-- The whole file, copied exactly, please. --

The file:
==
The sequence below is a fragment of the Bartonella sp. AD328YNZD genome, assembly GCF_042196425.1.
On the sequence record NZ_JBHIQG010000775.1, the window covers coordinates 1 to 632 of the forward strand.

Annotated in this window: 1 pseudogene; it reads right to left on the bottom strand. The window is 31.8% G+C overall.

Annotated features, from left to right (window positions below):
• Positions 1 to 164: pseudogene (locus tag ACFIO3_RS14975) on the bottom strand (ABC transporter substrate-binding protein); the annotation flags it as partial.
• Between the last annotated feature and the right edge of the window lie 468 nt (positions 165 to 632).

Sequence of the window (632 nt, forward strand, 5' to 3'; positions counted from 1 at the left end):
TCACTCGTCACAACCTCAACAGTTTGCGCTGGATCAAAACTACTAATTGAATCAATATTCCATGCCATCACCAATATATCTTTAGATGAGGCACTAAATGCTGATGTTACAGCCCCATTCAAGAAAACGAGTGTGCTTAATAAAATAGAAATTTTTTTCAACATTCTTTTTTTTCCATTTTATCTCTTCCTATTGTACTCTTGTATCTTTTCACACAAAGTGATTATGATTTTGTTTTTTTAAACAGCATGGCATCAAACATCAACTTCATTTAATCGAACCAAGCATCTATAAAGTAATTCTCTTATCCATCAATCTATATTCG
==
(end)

The sequence below is a fragment of the Bartonella sp. AD328YNZD genome, assembly GCF_042196425.1.
On the sequence record NZ_JBHIQG010000775.1, the window covers coordinates 1 to 632 of the forward strand.

Annotated in this window: 1 pseudogene; it reads right to left on the bottom strand. The window is 31.8% G+C overall.

Annotated features, from left to right (window positions below):
• Positions 1 to 164: pseudogene (locus tag ACFIO3_RS14975) on the bottom strand (ABC transporter substrate-binding protein); the annotation flags it as partial.
• Between the last annotated feature and the right edge of the window lie 468 nt (positions 165 to 632).

Sequence of the window (632 nt, forward strand, 5' to 3'; positions counted from 1 at the left end):
TCACTCGTCACAACCTCAACAGTTTGCGCTGGATCAAAACTACTAATTGAATCAATATTCCATGCCATCACCAATATATCTTTAGATGAGGCACTAAATGCTGATGTTACAGCCCCATTCAAGAAAACGAGTGTGCTTAATAAAATAGAAATTTTTTTCAACATTCTTTTTTTTCCATTTTATCTCTTCCTATTGTACTCTTGTATCTTTTCACACAAAGTGATTATGATTTTGTTTTTTTAAACAGCATGGCATCAAACATCAACTTCATTTAATCGAACCAAGCATCTATAAAGTAATTCTCTTATCCATCAATCTATATTCG